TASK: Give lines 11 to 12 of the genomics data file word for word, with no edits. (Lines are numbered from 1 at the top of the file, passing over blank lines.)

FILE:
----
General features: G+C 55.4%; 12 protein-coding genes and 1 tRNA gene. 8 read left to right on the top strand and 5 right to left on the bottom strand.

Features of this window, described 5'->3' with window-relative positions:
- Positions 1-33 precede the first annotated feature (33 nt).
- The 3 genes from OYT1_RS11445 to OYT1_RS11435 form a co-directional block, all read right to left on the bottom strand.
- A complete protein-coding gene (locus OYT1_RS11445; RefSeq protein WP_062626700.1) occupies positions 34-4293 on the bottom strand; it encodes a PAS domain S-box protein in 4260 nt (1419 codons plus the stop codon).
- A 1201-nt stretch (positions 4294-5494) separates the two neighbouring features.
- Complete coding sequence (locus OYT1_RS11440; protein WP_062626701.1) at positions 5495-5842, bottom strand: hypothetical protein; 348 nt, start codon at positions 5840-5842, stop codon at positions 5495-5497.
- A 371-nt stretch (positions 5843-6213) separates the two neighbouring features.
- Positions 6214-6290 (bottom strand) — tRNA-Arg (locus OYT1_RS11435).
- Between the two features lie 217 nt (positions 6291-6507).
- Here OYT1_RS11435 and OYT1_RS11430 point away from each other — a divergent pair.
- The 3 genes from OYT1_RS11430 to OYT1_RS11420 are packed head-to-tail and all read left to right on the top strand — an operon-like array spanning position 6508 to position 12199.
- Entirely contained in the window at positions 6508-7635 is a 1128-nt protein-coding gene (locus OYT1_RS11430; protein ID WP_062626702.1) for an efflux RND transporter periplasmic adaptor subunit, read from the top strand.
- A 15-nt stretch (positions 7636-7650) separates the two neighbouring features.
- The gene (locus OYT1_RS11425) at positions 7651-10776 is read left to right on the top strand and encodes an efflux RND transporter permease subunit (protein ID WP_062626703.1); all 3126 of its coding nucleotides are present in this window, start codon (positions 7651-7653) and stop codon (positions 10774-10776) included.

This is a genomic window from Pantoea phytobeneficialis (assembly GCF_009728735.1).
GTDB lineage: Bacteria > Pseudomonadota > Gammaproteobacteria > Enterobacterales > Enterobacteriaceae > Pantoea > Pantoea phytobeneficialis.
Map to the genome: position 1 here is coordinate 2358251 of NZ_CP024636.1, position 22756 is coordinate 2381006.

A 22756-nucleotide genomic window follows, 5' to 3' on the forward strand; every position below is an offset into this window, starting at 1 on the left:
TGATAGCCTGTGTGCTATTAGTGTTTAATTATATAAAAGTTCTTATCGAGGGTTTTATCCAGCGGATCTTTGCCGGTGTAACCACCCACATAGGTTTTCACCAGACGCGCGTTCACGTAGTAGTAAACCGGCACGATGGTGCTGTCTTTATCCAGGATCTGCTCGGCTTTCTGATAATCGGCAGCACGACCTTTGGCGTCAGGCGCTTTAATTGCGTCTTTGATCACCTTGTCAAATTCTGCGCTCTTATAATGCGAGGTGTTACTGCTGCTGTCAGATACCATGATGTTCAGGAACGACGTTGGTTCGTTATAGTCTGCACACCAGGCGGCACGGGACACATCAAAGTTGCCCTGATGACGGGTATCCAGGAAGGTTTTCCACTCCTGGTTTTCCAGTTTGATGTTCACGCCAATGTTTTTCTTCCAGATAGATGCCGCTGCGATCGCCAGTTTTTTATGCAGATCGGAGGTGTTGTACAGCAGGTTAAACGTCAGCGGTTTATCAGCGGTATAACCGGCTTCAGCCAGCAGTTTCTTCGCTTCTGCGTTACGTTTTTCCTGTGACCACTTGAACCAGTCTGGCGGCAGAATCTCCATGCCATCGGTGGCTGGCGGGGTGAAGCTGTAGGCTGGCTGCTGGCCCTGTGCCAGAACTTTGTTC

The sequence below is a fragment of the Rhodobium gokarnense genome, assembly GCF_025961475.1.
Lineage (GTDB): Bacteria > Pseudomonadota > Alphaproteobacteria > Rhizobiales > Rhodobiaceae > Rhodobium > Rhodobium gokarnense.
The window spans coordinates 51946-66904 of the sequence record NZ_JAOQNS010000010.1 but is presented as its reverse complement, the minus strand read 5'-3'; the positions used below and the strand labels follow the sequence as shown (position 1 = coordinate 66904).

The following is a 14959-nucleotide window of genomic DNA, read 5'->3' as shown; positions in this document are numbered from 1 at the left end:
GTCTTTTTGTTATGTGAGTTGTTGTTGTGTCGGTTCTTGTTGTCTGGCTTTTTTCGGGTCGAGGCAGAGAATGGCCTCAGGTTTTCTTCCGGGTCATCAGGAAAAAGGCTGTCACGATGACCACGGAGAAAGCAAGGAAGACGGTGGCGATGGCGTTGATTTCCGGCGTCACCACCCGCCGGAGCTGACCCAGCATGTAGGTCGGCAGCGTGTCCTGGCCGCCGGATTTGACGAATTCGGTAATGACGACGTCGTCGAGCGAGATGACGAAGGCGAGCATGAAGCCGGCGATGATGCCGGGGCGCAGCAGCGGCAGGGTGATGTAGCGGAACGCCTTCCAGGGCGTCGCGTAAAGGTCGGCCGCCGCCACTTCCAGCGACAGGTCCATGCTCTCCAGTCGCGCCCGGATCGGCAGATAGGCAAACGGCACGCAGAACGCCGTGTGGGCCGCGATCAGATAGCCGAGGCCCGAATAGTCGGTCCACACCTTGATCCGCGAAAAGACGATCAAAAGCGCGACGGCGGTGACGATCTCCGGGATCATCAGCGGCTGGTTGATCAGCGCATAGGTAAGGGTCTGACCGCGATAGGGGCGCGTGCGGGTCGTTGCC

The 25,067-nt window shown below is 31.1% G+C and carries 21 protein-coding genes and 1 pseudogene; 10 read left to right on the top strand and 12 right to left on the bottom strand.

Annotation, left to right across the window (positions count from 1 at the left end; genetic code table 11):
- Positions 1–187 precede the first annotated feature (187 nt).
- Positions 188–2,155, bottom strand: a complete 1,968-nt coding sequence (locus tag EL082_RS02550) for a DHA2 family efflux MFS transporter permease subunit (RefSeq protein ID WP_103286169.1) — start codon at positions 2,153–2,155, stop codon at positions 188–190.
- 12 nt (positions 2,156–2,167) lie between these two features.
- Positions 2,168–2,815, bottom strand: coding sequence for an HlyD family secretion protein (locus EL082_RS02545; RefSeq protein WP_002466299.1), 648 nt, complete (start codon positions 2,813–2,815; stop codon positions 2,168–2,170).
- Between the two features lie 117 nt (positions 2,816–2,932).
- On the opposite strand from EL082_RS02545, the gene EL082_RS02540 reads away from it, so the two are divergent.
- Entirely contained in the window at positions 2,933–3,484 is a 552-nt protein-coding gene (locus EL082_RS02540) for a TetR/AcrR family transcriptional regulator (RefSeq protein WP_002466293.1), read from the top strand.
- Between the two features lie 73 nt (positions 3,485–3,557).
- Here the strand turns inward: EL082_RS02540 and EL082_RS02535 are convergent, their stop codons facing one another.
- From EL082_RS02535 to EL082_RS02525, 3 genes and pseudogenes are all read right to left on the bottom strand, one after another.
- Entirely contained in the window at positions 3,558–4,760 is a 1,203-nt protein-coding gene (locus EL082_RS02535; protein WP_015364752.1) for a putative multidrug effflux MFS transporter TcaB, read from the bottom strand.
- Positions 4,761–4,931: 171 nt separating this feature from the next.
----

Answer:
- Here OYT1_RS11435 and OYT1_RS11430 point away from each other — a divergent pair.
- The 3 genes from OYT1_RS11430 to OYT1_RS11420 are packed head-to-tail and all read left to right on the top strand — an operon-like array spanning position 6508 to position 12199.